function f() view external returns (bytes4) {
            function ()  external g = this.h;
            return g.selector;
// ----

As commented by one of the lead devs of Solidity (Chris), here’s the diff contract that does not trigger the bug

contract C {
    function h() pure external {
    function f() view external returns (bytes4) {
            function () pure external g = this.h;
            return g.selector;

So, what’s the invalid type conversion that the bug is talking about?

Some basics before we proceed.

What is a pure function?

Functions can be declared pure in which case they promise not to read from or modify the state.

What is a view function?

Functions can be declared view in which case they promise not to modify the state.

What is an external function?

External functions are part of the contract interface, which means they can be called from other contracts and via transactions. An external function f cannot be called internally (i.e. f() does not work, but this.f() works). External functions are sometimes more efficient when they receive large arrays of data. Functions can be declared pure in which case they promise not to read from or modify the state.

What is a function selector?

The first four bytes of the call data for a function call specifies the function to be called. It is the first (left, high-order in big-endian) four bytes of the Keccak (SHA-3) hash of the signature of the function. The signature is defined as the canonical expression of the basic prototype, i.e. the function name with the parenthesised list of parameter types. Parameter types are split by a single comma - no spaces are used.


  • pure means stateless
  • view means (stateful) read-only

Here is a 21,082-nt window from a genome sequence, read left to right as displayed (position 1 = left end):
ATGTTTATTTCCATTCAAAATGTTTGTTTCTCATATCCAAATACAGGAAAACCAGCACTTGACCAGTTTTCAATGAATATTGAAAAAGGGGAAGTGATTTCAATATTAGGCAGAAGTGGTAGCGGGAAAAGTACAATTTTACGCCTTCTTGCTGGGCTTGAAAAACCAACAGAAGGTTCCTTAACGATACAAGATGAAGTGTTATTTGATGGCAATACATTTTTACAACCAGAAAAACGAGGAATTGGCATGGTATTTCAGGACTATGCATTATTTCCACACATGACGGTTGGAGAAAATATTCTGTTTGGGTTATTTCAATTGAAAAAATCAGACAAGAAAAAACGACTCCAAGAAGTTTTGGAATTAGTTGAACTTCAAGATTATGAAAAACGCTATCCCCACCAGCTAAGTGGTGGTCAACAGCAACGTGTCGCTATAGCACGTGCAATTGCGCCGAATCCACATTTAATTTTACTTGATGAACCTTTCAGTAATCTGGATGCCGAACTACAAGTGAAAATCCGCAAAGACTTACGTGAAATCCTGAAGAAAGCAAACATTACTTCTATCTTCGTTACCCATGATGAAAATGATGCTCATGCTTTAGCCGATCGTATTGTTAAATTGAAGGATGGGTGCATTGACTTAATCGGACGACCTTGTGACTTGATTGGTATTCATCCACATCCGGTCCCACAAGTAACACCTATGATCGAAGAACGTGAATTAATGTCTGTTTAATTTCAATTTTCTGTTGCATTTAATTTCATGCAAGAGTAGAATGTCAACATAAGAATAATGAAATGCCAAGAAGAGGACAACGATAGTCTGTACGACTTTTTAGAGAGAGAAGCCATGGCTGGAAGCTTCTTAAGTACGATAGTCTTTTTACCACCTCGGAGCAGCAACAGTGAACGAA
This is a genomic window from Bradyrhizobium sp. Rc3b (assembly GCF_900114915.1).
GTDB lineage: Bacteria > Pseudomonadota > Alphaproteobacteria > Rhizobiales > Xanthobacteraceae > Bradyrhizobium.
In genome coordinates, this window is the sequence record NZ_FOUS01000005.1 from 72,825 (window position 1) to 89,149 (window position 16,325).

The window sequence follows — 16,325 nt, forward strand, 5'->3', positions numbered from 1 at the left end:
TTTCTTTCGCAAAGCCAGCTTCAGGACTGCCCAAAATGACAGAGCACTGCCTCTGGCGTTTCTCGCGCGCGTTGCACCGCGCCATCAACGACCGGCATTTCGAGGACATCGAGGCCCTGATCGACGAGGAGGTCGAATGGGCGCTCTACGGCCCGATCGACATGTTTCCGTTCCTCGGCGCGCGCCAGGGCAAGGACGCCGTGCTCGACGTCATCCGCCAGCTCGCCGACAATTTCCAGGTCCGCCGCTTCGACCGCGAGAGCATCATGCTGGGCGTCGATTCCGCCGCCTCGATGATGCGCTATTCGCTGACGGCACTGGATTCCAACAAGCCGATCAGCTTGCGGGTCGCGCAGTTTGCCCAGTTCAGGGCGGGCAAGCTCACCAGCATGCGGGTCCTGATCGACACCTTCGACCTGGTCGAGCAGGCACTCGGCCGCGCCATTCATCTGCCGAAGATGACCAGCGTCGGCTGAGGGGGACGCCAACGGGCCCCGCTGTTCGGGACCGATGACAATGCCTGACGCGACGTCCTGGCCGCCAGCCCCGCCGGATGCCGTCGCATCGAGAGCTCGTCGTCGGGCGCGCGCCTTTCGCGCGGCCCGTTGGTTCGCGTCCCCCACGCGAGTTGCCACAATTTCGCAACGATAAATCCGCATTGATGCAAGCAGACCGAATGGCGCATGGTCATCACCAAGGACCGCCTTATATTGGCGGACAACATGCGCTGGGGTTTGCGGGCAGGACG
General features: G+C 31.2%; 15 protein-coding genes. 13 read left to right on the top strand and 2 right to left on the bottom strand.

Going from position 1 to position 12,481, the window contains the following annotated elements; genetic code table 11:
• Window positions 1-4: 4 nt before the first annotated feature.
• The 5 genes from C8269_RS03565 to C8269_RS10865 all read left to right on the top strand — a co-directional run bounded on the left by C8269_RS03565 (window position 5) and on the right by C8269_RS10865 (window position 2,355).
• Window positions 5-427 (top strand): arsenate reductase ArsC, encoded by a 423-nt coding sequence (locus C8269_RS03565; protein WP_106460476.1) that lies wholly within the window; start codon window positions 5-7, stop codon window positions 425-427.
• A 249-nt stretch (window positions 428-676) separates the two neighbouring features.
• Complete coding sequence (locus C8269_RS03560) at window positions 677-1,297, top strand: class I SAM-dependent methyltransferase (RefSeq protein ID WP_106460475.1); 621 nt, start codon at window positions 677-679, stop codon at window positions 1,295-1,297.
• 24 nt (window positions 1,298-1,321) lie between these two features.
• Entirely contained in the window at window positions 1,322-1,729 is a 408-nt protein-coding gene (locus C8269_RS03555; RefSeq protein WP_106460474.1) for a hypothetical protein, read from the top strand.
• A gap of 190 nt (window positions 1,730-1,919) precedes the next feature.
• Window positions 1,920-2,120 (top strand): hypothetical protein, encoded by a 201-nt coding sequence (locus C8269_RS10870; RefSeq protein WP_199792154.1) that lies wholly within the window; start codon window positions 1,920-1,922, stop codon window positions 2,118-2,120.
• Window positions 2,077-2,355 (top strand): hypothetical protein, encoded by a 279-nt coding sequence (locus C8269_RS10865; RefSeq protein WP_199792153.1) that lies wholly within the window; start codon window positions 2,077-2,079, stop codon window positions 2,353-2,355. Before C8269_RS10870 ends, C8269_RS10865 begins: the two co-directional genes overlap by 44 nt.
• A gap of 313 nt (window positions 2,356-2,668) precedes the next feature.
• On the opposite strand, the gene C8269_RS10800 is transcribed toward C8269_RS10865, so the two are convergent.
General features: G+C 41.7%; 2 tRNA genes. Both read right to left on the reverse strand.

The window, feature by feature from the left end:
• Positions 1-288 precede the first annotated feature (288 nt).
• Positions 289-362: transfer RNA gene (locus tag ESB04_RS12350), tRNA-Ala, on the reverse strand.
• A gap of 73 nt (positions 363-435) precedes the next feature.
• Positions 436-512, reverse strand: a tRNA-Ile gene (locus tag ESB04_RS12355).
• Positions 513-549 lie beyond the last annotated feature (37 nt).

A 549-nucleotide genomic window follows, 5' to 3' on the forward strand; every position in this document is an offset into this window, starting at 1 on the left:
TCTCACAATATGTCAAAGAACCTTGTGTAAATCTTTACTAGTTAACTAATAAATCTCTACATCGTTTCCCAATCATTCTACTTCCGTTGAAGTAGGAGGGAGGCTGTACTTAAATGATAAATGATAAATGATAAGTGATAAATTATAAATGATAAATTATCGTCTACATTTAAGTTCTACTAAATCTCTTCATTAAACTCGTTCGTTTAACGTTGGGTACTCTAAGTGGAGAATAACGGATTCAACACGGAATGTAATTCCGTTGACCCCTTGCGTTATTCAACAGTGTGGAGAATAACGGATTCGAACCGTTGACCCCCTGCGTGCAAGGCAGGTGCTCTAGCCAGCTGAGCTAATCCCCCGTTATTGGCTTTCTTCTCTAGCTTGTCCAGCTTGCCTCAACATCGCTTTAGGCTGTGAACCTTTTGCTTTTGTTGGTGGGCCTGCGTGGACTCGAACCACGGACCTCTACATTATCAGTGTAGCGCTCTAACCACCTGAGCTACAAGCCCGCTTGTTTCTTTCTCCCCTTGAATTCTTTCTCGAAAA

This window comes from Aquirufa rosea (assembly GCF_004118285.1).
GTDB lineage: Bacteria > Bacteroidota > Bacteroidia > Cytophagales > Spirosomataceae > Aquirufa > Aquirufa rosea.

• external means just that
  • a function selector is the first four bytes of the hash of the function’s signature
    • imagine taking a SHA-3 hash of a c++ mangled function and using its first four bytes

From these facts, here’s my understanding of the bug. First, note that the difference between buggy and non-buggy contracts is the following line of buggy code

function ()  external g = this.h;
  • this.h is an external pure (aka stateless) function
  • g on the other hand is simply an external function

Evidently, there is (implicit) type conversion happening here. If one looks into the faulting code, here’s what one would find:

void CompilerUtils::convertType(
     Type const& _typeOnStack,
     Type const& _targetType,
     bool _cleanupNeeded,
     bool _chopSignBits,
     bool _asPartOfArgumentDecoding)
   case default:
   solAssert(_typeOnStack == _targetType, "Invalid type conversion requested.");

The next thing I did is firing up a gdb instance and debugging. Here’s what I found on line 1020 (the failing assertion)

(gdb) p _typeOnStack.richIdentifier()
$1 = "t_function_external_pure()returns()"
(gdb)  p _targetType.richIdentifier()
$2 = "t_function_external_nonpayable()returns()"

The buggy contract has led the compiler to make an invalid type conversion. But I thought solidity is a statically typed language in which such errors are picked up at compile time? Evidently, there is some dynamic typing going on with implicit function casts which led to this bug.

Bug 2: Variable declaration type error

This was a known bug but the fuzzer kinda rediscovered it in a different context imo. Here’s the buggy solidity contract that triggers a (dynamic) type error.